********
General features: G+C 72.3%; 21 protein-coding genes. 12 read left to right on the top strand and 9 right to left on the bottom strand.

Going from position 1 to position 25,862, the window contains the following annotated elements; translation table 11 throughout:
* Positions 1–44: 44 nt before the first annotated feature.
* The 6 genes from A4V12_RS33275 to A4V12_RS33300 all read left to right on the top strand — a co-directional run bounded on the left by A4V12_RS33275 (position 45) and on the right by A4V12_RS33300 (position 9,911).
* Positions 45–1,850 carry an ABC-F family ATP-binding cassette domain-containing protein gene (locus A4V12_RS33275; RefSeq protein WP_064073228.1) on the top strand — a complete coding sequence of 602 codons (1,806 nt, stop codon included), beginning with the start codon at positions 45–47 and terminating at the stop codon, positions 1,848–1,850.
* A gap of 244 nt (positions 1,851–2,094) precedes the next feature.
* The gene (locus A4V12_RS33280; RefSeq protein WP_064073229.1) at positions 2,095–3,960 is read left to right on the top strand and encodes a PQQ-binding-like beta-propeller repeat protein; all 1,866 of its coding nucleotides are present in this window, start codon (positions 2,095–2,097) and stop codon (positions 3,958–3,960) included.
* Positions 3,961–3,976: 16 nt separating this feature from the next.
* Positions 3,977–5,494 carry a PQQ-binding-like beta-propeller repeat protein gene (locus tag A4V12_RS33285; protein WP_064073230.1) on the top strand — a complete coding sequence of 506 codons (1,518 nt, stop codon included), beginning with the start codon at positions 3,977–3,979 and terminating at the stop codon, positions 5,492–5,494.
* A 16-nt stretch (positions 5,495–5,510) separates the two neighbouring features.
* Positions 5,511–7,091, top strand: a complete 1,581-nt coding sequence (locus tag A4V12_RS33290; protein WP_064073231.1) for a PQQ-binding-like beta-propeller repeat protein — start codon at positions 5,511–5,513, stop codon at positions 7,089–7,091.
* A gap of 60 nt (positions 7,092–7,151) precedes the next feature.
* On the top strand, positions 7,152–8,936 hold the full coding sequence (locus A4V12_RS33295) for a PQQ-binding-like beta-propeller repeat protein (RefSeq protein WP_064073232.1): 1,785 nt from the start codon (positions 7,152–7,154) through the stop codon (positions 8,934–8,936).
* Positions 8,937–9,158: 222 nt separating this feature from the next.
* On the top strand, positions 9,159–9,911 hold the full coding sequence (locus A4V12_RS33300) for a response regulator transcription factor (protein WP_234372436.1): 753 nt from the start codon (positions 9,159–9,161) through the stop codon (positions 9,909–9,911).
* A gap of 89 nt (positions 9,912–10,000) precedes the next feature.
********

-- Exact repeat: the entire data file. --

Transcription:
General features: G+C 72.3%; 21 protein-coding genes. 12 read left to right on the top strand and 9 right to left on the bottom strand.

Going from position 1 to position 25,862, the window contains the following annotated elements; translation table 11 throughout:
* Positions 1–44: 44 nt before the first annotated feature.
* The 6 genes from A4V12_RS33275 to A4V12_RS33300 all read left to right on the top strand — a co-directional run bounded on the left by A4V12_RS33275 (position 45) and on the right by A4V12_RS33300 (position 9,911).
* Positions 45–1,850 carry an ABC-F family ATP-binding cassette domain-containing protein gene (locus A4V12_RS33275; RefSeq protein WP_064073228.1) on the top strand — a complete coding sequence of 602 codons (1,806 nt, stop codon included), beginning with the start codon at positions 45–47 and terminating at the stop codon, positions 1,848–1,850.
* A gap of 244 nt (positions 1,851–2,094) precedes the next feature.
* The gene (locus A4V12_RS33280; RefSeq protein WP_064073229.1) at positions 2,095–3,960 is read left to right on the top strand and encodes a PQQ-binding-like beta-propeller repeat protein; all 1,866 of its coding nucleotides are present in this window, start codon (positions 2,095–2,097) and stop codon (positions 3,958–3,960) included.
* Positions 3,961–3,976: 16 nt separating this feature from the next.
* Positions 3,977–5,494 carry a PQQ-binding-like beta-propeller repeat protein gene (locus tag A4V12_RS33285; protein WP_064073230.1) on the top strand — a complete coding sequence of 506 codons (1,518 nt, stop codon included), beginning with the start codon at positions 3,977–3,979 and terminating at the stop codon, positions 5,492–5,494.
* A 16-nt stretch (positions 5,495–5,510) separates the two neighbouring features.
* Positions 5,511–7,091, top strand: a complete 1,581-nt coding sequence (locus tag A4V12_RS33290; protein WP_064073231.1) for a PQQ-binding-like beta-propeller repeat protein — start codon at positions 5,511–5,513, stop codon at positions 7,089–7,091.
* A gap of 60 nt (positions 7,092–7,151) precedes the next feature.
* On the top strand, positions 7,152–8,936 hold the full coding sequence (locus A4V12_RS33295) for a PQQ-binding-like beta-propeller repeat protein (RefSeq protein WP_064073232.1): 1,785 nt from the start codon (positions 7,152–7,154) through the stop codon (positions 8,934–8,936).
* Positions 8,937–9,158: 222 nt separating this feature from the next.
* On the top strand, positions 9,159–9,911 hold the full coding sequence (locus A4V12_RS33300) for a response regulator transcription factor (protein WP_234372436.1): 753 nt from the start codon (positions 9,159–9,161) through the stop codon (positions 9,909–9,911).
* A gap of 89 nt (positions 9,912–10,000) precedes the next feature.